OCP Question 48, Explanation

Given the code fragment:

public void erase(String dirName) throws IOException {
    File[] listOfFiles = new File(dirName).listFiles();
    if ( listOfFiles != null && listOfFiles.length > 0 ) {
        for (File aFile : listOfFiles) {
            if (aFile.isDirectory()) {
          } else {
                if (aFile.getName().endsWith(".txt"))

Assume that the MyProg directory contains subdirectories that contain .txt files and is passed as an argument to the recDelete() method when it is invoked.

What is the result?

A. The method deletes all the .txt files in the MyProg directory and its subdirectories.
B. The method deletes the .txt files of the MyProg directory only.
C. The method executes and does not make any changes to the MyProg directory.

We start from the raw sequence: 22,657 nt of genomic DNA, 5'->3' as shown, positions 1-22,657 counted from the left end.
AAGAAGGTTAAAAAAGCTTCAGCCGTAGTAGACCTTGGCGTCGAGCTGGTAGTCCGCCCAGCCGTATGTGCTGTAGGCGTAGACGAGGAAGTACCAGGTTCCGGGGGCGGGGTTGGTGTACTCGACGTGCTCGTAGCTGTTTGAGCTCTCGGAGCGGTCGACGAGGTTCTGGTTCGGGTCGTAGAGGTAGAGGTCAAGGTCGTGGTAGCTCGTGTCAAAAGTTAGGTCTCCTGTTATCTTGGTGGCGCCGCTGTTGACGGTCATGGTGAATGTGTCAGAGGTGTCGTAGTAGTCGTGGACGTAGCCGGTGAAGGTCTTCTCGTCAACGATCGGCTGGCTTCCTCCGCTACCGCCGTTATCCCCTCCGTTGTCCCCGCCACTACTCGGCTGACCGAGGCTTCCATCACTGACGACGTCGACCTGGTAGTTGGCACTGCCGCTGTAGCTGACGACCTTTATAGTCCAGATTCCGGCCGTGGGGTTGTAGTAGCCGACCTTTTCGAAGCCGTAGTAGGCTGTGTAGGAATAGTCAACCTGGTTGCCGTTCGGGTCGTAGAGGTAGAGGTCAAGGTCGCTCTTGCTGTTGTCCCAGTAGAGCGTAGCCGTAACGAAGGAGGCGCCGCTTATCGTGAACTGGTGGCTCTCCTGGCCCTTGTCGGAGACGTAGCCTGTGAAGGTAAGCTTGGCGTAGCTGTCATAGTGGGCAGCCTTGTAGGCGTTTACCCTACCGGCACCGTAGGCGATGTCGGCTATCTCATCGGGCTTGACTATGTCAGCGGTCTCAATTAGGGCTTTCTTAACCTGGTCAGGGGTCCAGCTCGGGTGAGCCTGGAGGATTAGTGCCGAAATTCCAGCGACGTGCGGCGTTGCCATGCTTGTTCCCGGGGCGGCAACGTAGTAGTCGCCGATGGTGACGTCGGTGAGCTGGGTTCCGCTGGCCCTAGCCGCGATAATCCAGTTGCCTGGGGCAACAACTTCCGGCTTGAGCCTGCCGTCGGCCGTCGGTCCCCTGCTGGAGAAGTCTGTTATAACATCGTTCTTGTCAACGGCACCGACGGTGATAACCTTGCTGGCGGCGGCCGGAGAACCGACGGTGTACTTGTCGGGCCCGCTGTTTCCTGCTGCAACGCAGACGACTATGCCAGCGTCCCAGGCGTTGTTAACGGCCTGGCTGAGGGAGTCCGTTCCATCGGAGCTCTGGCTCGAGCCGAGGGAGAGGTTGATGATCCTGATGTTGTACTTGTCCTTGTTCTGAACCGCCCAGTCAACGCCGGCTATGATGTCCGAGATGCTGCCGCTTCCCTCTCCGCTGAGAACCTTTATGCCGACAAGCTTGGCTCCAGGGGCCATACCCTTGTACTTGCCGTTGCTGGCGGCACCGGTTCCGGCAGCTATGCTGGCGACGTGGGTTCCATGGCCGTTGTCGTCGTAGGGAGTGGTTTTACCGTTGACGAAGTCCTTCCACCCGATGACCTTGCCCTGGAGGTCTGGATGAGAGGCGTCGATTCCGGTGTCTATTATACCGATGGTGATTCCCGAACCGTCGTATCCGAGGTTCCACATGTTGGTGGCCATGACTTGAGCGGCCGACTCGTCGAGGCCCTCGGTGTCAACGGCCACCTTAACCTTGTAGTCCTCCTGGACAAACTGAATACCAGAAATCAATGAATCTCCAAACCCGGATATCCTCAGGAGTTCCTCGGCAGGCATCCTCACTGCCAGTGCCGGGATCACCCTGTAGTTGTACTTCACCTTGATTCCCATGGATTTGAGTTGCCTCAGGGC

D. The method throws an IOException.


The correct answer is A.


The solution is self-evident as the erase() method gets called recursively. To test our conclusion we create MyProg dir with a couple of .txt files in it, add a subfolder that contains more .txt files, and then write a main() method with the following invocation:

new Test().erase(“./MyProg”);

This call’s arg is tailored to the scenario where MyProg is located inside the source code directory. Naturally, an absolute path to any place within the file system will work, as well.

Fine; let’s talk a little about option D. What a strange animal… To see what I mean go ahead and remove the throws clause from erase(). Well, how do you like it? No comperr! Which means that none of the File class’s methods that are being used here throws a ChE, even delete()… In fact, after Java 1.7 introduced the NIO package, delete()’s javadoc helpfully reminds us that

…the Files class (located in java.nioIS.) defines the delete method to throw an IOException when a file cannot be deleted. This is useful for error reporting and to diagnose why a file cannot be deleted.

In short, File is probably too old to be used nowadays.

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